NASHVILLE, Tenn. – FiberConnect 2021 – Nearly everyone here agrees that broadband needs to be more available and affordable. The top telcos speaking at this show see a broadband future where taxpayers fund improved broadband networks and the government gets Internet companies to chip in, too.
What isn't clear is whether current programs to help people afford broadband services will survive and step up to meet the demands of the underserved.
In his remarks on Tuesday morning, Windstream CEO Tony Thomas advocated for expanding the number of contributors to government programs like the universal service fund (USF), which helps Americans pay for essential communications services. The USF is mainly funded by telecom, cable and VoIP carriers who charge fees tacked onto voice services.
Landline voice revenues – "the thing that's been contracting by about 20% per year – are underpinning the financial solvency of the USF," Thomas said to the crowd gathered here.
"But we need other companies who leverage the digital infrastructure – Netflix... Google – it'd be a very small fee, that we all pay to across the country, but not just push down on a small set of carriers," he said.
"I don't think we'll be adding enough landline phones to make up for the decline (in USF subsidies) in the USA," Thomas warned. "And that would be a shame if ... the financial solvency of universal service funding dissipates here in the next few years... especially the back end of COVID, where everyone sees the value of broadband."
Folks here are abuzz with the discussion of the upcoming infrastructure bill being debated in Congress this week. The nearly $1 trillion package is likely to include tens of billions of dollars to fund broadband infrastructure expansion. But even as that will take months, maybe years, to go from the halls of Congress to the bank accounts of vendors and service providers, other funding is fueling fiber investment optimism.
Pushing back on the status quo
Gary Bolton, the president and CEO of the Fiber Broadband Association, said that there's public and private sector investment in broadband on the horizon. In an interview with Light Reading, he noted there's no need to wait on the infrastructure bill to start fiber expansion. "If you look at right now, what's already been appropriated – $9.2 billion for RDOF – so that's going to start coming out. That's going to be fueling us right now," Bolton said. "Plus there are other programs. As a matter of fact, you know, California had a $7 billion state surplus that they just unanimously approved for broadband. And that's just one state."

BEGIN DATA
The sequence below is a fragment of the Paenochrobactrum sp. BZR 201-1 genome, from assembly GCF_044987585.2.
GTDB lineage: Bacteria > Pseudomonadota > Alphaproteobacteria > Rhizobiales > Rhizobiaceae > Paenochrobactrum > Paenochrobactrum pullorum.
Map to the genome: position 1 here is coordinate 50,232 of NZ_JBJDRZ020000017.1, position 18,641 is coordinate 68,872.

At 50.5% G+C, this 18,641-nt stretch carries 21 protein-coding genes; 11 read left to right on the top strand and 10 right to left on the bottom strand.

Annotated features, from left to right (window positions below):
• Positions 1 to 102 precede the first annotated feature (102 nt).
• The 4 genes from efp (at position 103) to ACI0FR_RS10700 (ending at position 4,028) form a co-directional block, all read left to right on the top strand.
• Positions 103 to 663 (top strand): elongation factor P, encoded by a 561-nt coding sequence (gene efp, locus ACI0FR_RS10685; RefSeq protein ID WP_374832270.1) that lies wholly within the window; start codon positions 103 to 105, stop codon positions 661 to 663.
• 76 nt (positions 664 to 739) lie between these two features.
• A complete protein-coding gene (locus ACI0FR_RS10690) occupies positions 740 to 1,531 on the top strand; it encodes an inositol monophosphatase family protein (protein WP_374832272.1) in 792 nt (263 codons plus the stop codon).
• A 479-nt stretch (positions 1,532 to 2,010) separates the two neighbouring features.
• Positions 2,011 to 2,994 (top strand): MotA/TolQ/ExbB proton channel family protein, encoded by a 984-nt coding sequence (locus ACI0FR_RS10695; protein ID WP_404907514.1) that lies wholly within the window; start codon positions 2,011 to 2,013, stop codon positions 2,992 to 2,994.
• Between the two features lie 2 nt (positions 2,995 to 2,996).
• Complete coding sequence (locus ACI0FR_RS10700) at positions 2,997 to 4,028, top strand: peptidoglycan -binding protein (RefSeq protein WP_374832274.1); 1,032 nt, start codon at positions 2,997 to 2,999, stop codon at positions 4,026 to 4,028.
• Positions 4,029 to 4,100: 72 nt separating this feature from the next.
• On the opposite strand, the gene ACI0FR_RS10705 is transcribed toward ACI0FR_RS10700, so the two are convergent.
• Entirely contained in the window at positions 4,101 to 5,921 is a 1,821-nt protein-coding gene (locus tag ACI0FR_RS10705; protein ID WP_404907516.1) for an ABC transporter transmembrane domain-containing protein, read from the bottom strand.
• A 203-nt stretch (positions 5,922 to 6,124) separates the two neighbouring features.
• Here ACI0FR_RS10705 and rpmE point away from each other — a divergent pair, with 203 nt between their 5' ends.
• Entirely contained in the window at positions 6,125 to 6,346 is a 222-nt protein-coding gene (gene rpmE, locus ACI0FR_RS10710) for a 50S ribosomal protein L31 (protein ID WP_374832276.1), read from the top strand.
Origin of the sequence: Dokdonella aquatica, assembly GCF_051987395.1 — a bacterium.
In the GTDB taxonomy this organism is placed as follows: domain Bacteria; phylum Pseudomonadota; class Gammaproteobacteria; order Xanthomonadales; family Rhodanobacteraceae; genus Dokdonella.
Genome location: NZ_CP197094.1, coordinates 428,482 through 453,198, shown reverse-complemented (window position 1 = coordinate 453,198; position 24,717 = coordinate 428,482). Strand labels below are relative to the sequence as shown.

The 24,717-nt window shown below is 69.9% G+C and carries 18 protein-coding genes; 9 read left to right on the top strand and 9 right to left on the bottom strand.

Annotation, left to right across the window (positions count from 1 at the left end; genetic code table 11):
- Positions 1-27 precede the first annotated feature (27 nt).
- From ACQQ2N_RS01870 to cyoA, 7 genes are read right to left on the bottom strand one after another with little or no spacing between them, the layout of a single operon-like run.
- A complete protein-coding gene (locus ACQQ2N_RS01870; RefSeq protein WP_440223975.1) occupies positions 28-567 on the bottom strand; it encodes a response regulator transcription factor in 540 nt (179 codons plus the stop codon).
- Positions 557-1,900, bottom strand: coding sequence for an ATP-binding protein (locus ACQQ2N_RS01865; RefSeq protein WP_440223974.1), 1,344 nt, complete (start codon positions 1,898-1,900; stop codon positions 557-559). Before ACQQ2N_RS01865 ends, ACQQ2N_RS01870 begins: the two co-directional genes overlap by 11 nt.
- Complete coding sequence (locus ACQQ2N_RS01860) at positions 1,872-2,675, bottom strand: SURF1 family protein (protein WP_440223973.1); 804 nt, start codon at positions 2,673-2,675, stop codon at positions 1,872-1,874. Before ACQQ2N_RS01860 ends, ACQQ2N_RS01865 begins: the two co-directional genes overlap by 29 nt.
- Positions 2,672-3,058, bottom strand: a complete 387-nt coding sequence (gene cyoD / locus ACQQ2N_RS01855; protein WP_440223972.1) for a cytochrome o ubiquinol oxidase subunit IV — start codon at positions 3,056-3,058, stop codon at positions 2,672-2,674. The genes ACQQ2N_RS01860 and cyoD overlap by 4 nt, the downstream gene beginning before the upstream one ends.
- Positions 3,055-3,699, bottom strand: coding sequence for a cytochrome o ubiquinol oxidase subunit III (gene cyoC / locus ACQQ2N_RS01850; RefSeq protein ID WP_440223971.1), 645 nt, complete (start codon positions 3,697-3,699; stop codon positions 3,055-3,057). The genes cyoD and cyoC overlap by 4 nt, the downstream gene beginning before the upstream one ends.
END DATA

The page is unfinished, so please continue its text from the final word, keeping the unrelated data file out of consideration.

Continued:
And, as you might expect, the carrier execs here have specific ideas about how those funds should be spent.
In his remarks on Monday, C-Spire CEO Hu Meena said that government funding for broadband infrastructure should be fiber-focused, not carved up between satellite, fixed wireless, cable broadband and telecom DSL. "For too long, policymakers have focused on making broadband funds technology-neutral; our country can no longer take that stance if we want to be competitive," he said.
"Americans are no longer satisfied with copper technologies, that should have gone the way of the typewriter and the fax machine. Today, policymakers, debating over [broadband] speeds is a disservice to our country and is simply a result of incumbents trying to maintain the status quo, and being paid extra to do."
That last line got a round of applause for the folks gathered here – heartland telcos and cooperatives, community broadband providers and family-run ISPs.
Cloud hyperscalers, Tier 1 carriers, incumbent cable providers, billionaire-funded satellite science projects – all of those firms took their lumps in the sessions here for their greed and avarice, their monopoly power and their refusal to "play fair" in the broadband marketplace.
But the billions of dollars that will invariably fund some broadband expansion won't change the competitive field of play and it won't lift people out of poverty, no matter how many people and PowerPoint decks here can equate electricity with fiber-based broadband.
Windstream's Thomas pointed out that there are, by his estimates, 42 million homes that "are not connected to adequate broadband in the US. That is the challenge in front of us," he said. "The other challenge is a third of the folks who do have broadband in the country have adjusted gross income of less than $30,000 and struggling to pay their bills. We have to conquer both of these elements to truly conquer the digital divide."
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